Boss acted as if she would hire Employee. Employee accepted the “offer” not realizing Baker was bantering. Eventually the case was settled. Employee would work for Boss, but Boss would only pay if the work was satisfactory, judged subjectively. As it turned out, there was more work for Employee than originally thought. Boss therefore decided to pay $10,000 more per year. Later, Boss denied that promise.
Five years later, Boss and Employee agreed on a bonus schedule that did not allow a single deadline to be missed. However, Employee did miss one deadline by an hour. Employee claimed his performance was good enough to receive the bonus.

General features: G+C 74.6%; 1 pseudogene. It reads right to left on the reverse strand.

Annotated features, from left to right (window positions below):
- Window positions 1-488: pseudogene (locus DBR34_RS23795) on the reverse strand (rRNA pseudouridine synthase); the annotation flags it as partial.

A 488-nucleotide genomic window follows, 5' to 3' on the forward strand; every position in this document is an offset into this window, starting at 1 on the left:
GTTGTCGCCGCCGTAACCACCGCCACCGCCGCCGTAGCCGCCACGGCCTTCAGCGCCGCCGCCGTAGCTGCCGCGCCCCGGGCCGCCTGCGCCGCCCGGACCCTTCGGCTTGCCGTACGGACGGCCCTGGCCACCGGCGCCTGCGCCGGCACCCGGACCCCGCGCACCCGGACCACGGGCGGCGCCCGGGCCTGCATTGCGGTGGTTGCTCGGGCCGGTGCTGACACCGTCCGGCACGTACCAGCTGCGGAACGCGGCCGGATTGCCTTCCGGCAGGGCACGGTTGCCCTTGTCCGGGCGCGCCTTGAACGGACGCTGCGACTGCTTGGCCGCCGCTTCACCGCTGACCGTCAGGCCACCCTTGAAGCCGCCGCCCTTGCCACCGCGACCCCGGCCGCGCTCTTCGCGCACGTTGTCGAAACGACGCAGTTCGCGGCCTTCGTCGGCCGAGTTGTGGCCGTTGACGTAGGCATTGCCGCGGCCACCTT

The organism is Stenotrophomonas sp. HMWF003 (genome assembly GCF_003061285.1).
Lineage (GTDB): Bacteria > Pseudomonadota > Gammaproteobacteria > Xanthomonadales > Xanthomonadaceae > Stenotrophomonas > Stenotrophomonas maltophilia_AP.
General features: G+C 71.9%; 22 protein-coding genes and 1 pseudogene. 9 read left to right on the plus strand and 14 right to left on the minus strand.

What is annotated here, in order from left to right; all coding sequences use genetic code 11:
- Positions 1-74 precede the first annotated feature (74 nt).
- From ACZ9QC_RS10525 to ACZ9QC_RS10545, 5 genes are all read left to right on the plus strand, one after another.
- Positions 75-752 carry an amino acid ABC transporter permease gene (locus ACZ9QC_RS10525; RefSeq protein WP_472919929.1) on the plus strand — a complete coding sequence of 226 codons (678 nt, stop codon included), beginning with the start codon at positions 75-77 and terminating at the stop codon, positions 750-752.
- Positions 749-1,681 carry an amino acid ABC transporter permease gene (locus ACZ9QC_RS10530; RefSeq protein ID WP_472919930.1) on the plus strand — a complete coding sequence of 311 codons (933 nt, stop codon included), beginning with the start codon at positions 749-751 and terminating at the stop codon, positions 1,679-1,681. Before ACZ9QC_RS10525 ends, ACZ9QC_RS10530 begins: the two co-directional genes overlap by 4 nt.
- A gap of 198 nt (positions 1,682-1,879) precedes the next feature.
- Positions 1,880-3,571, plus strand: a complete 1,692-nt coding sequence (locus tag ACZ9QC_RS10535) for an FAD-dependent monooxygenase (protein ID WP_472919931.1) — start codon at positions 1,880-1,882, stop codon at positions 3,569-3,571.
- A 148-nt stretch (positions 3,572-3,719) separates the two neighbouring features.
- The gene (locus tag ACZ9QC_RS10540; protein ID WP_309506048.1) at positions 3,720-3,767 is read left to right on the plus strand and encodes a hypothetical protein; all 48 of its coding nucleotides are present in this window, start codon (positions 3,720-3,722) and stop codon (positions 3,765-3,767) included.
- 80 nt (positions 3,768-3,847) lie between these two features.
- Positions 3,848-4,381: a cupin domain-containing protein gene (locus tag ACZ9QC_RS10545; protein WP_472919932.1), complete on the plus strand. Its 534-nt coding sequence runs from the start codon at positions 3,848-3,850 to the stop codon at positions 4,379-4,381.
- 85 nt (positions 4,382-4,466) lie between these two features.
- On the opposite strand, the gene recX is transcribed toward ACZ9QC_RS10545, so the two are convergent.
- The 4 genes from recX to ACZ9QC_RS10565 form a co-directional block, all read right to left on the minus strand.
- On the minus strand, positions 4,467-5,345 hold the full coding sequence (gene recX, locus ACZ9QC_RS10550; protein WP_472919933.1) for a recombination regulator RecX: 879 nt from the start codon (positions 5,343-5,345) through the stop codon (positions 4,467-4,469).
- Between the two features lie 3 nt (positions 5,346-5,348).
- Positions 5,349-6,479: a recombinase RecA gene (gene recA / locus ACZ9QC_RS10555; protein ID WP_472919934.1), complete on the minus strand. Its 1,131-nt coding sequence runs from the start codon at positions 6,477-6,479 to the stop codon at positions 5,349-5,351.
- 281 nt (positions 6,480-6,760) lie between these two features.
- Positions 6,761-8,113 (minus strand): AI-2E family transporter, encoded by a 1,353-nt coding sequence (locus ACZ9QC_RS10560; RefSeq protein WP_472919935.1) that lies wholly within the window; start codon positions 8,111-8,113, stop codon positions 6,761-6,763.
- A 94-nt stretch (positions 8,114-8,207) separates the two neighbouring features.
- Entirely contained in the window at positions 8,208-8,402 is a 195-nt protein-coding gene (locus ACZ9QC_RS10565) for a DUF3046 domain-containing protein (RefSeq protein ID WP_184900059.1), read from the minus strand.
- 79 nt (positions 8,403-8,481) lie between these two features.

Ten years after Employee was hired, he wanted to become a co-owner. He went to Boss and said, “Please make me a co-owner.” Boss responded, “Not a bad idea. We will figure something out.” Two months later, Employee was fired by Boss, who claimed he was not a co-owner.
Answer questions based on your knowledge of the Uniform Commercial Code 206 and or 207 i believe, the Restatement (Second) of Contracts, and general principles of the common law of contracts.
case to use is Embry v Hargadine